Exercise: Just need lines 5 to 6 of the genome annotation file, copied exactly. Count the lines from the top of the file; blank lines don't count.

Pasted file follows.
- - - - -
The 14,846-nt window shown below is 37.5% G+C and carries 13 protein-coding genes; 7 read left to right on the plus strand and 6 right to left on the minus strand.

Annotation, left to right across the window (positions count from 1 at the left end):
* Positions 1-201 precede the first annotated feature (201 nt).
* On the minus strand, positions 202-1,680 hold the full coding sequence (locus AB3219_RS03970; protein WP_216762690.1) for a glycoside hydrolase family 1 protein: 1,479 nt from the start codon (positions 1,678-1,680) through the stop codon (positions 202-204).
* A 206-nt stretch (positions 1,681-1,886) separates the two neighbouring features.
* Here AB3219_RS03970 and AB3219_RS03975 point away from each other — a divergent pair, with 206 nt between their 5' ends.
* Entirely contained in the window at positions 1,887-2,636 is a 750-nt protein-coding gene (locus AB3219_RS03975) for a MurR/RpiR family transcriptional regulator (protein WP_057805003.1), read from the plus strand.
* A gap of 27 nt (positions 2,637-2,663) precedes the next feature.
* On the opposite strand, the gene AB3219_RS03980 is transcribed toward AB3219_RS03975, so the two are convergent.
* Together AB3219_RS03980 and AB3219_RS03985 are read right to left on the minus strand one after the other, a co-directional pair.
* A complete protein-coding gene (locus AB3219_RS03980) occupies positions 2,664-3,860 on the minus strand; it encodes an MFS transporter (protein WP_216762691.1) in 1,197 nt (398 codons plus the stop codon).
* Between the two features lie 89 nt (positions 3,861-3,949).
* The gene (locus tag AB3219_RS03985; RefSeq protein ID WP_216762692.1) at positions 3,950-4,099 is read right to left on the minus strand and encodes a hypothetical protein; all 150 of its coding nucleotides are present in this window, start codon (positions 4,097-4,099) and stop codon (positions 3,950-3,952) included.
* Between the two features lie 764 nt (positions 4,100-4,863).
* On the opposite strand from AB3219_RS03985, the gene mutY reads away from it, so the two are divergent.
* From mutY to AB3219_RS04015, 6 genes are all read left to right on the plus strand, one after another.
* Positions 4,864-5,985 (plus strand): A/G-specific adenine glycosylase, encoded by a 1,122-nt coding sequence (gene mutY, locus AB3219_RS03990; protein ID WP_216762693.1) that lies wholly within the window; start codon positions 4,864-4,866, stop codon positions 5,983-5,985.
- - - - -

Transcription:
* A 206-nt stretch (positions 1,681-1,886) separates the two neighbouring features.
* Here AB3219_RS03970 and AB3219_RS03975 point away from each other — a divergent pair, with 206 nt between their 5' ends.